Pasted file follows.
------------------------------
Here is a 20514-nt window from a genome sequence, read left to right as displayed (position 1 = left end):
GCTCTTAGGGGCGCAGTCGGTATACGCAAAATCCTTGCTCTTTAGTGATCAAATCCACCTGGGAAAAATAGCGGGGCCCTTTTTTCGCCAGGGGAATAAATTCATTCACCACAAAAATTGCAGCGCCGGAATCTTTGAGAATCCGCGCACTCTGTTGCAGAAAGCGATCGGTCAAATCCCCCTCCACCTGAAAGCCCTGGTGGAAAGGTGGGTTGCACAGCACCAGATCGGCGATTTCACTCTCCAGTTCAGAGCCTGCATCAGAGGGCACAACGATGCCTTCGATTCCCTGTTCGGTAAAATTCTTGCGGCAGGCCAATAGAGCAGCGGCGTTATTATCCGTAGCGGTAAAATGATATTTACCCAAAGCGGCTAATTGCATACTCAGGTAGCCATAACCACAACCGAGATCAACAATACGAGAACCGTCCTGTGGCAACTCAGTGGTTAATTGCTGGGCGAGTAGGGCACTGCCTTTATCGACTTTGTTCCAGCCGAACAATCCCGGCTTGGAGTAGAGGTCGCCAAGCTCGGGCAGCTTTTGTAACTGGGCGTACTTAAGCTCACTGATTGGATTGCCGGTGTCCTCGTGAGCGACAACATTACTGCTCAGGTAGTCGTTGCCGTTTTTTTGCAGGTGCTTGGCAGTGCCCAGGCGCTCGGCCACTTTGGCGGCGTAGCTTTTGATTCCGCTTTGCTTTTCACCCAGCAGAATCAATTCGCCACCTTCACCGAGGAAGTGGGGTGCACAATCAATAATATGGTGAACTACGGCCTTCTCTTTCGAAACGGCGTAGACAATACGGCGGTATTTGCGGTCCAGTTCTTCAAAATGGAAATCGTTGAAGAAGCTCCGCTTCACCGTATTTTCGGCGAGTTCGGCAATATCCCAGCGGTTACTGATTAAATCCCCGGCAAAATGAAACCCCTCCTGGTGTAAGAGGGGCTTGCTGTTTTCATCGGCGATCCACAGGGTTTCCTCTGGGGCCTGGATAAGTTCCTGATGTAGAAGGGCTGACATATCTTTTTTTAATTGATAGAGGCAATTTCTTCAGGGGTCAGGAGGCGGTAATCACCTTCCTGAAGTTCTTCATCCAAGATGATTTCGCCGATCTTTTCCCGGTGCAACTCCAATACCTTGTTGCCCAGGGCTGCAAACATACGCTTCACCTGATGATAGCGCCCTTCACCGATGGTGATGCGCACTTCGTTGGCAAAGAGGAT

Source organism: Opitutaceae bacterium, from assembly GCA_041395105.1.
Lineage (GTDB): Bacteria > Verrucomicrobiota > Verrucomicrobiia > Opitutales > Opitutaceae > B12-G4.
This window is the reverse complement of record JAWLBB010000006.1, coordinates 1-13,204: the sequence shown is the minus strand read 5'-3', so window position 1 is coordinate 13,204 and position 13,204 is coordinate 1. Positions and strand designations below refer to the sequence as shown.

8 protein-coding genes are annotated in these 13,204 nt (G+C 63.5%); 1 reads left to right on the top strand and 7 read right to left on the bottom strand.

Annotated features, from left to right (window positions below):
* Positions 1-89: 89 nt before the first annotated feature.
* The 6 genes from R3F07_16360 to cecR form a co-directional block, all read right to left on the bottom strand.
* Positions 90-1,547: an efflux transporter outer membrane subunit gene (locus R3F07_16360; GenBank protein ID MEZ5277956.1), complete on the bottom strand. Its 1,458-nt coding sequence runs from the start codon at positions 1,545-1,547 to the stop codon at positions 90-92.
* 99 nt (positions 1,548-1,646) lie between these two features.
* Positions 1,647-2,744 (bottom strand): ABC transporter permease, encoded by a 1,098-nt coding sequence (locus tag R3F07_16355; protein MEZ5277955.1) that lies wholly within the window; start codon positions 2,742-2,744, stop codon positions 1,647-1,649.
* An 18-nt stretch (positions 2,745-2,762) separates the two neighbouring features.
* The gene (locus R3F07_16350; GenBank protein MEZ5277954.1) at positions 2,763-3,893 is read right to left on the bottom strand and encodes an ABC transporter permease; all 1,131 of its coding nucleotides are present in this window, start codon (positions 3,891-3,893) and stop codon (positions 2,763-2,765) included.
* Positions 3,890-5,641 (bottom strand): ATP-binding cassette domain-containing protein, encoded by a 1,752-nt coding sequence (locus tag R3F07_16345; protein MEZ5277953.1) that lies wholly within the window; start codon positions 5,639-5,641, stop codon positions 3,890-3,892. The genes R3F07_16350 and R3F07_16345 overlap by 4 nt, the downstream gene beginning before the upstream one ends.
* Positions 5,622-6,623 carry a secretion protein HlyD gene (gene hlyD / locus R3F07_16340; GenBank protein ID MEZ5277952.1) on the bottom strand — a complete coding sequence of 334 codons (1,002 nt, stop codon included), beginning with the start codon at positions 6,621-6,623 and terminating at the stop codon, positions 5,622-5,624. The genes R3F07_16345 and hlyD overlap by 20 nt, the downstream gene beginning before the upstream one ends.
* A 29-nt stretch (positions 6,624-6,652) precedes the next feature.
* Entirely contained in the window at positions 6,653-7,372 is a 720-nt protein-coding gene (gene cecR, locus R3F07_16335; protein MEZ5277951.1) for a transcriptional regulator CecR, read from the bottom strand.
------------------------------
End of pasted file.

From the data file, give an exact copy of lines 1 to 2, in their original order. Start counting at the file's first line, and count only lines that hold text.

Here is a 20514-nt window from a genome sequence, read left to right as displayed (position 1 = left end):
GCTCTTAGGGGCGCAGTCGGTATACGCAAAATCCTTGCTCTTTAGTGATCAAATCCACCTGGGAAAAATAGCGGGGCCCTTTTTTCGCCAGGGGAATAAATTCATTCACCACAAAAATTGCAGCGCCGGAATCTTTGAGAATCCGCGCACTCTGTTGCAGAAAGCGATCGGTCAAATCCCCCTCCACCTGAAAGCCCTGGTGGAAAGGTGGGTTGCACAGCACCAGATCGGCGATTTCACTCTCCAGTTCAGAGCCTGCATCAGAGGGCACAACGATGCCTTCGATTCCCTGTTCGGTAAAATTCTTGCGGCAGGCCAATAGAGCAGCGGCGTTATTATCCGTAGCGGTAAAATGATATTTACCCAAAGCGGCTAATTGCATACTCAGGTAGCCATAACCACAACCGAGATCAACAATACGAGAACCGTCCTGTGGCAACTCAGTGGTTAATTGCTGGGCGAGTAGGGCACTGCCTTTATCGACTTTGTTCCAGCCGAACAATCCCGGCTTGGAGTAGAGGTCGCCAAGCTCGGGCAGCTTTTGTAACTGGGCGTACTTAAGCTCACTGATTGGATTGCCGGTGTCCTCGTGAGCGACAACATTACTGCTCAGGTAGTCGTTGCCGTTTTTTTGCAGGTGCTTGGCAGTGCCCAGGCGCTCGGCCACTTTGGCGGCGTAGCTTTTGATTCCGCTTTGCTTTTCACCCAGCAGAATCAATTCGCCACCTTCACCGAGGAAGTGGGGTGCACAATCAATAATATGGTGAACTACGGCCTTCTCTTTCGAAACGGCGTAGACAATACGGCGGTATTTGCGGTCCAGTTCTTCAAAATGGAAATCGTTGAAGAAGCTCCGCTTCACCGTATTTTCGGCGAGTTCGGCAATATCCCAGCGGTTACTGATTAAATCCCCGGCAAAATGAAACCCCTCCTGGTGTAAGAGGGGCTTGCTGTTTTCATCGGCGATCCACAGGGTTTCCTCTGGGGCCTGGATAAGTTCCTGATGTAGAAGGGCTGACATATCTTTTTTTAATTGATAGAGGCAATTTCTTCAGGGGTCAGGAGGCGGTAATCACCTTCCTGAAGTTCTTCATCCAAGATGATTTCGCCGATCTTTTCCCGGTGCAACTCCAATACCTTGTTGCCCAGGGCTGCAAACATACGCTTCACCTGATGATAGCGCCCTTCACCGATGGTGATGCGCACTTCGTTGGCAAAGAGGAT